UBC Theses and Dissertations
Antibiotics and the nutrient requirements of the chick Smith, David F.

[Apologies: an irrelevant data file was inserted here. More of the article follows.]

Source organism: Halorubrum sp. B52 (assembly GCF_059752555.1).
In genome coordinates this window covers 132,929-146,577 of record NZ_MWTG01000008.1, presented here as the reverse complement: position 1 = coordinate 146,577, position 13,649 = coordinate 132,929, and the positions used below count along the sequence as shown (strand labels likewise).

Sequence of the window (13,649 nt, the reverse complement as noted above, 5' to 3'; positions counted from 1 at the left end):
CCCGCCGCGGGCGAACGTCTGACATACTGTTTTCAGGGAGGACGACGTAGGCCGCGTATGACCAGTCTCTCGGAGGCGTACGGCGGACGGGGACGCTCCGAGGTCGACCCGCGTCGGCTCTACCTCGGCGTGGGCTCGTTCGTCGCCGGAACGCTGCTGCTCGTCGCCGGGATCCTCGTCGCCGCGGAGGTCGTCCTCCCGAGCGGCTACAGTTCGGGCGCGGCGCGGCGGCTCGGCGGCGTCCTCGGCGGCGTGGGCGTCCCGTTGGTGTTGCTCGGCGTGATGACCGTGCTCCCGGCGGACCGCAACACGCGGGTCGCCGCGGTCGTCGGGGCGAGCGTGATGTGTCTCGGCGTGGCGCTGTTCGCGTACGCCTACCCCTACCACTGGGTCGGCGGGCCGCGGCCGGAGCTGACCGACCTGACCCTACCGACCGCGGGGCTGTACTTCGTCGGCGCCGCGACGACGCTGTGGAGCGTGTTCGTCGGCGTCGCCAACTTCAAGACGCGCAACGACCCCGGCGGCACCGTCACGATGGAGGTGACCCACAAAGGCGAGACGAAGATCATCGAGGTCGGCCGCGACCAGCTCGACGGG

A study has been made on the growth stimulatory-effect of antibiotics when fed to chicks as supplements to different rations. A total of 9 biological tests employing 1280 chicks were carried out. Chicks fed the Connecticut ration and modifications thereof showed a significant growth response to aureomycin supplementation of the rations. The efficiency of feed utilization was improved by the addition of aureomycin to the rations in this experiment. The effect of aureomyoin has been tested in rations in which the protein level has been adjusted to 16%, 17.9%, 19.5% and 22% respectively. The basal rations used consisted of ground corn and wheat as the cereal grain and soybean oil meal and fishmeal as the protein supplements along with additional vitamins and minerals to balance the ration. The results showed that aureomycin did not lower the dietary requirement of the chick for protein. A test was made on the effect of antibiotics on growth of chicks when fed in rations which were deficient in specific amino acids. A wheat ration deficient in lysine and a corn ration deficient in tryptophan have been used. The results showed that antibiotics did not lower the dietary requirement of the chick for either lysine or tryptophan. Antibiotics were fed in chick rations containing different amounts of available carbohydrates. It was found that antibiotics did not lower the dietary requirement of the chick for carbohydrate. A comparison of aureomycin and penicillin showed no difference in growth stimulating properties between the two antibiotics under the conditions of the different experiments. Aureomyoin supplement (aurofac) promoted the same growth response at 0.05 and 1.0% levels. The greatest growth response to antibiotics was obtained when the chicks were fed a diet adequate in available carbohydrates and protein and balanced in amino acids.
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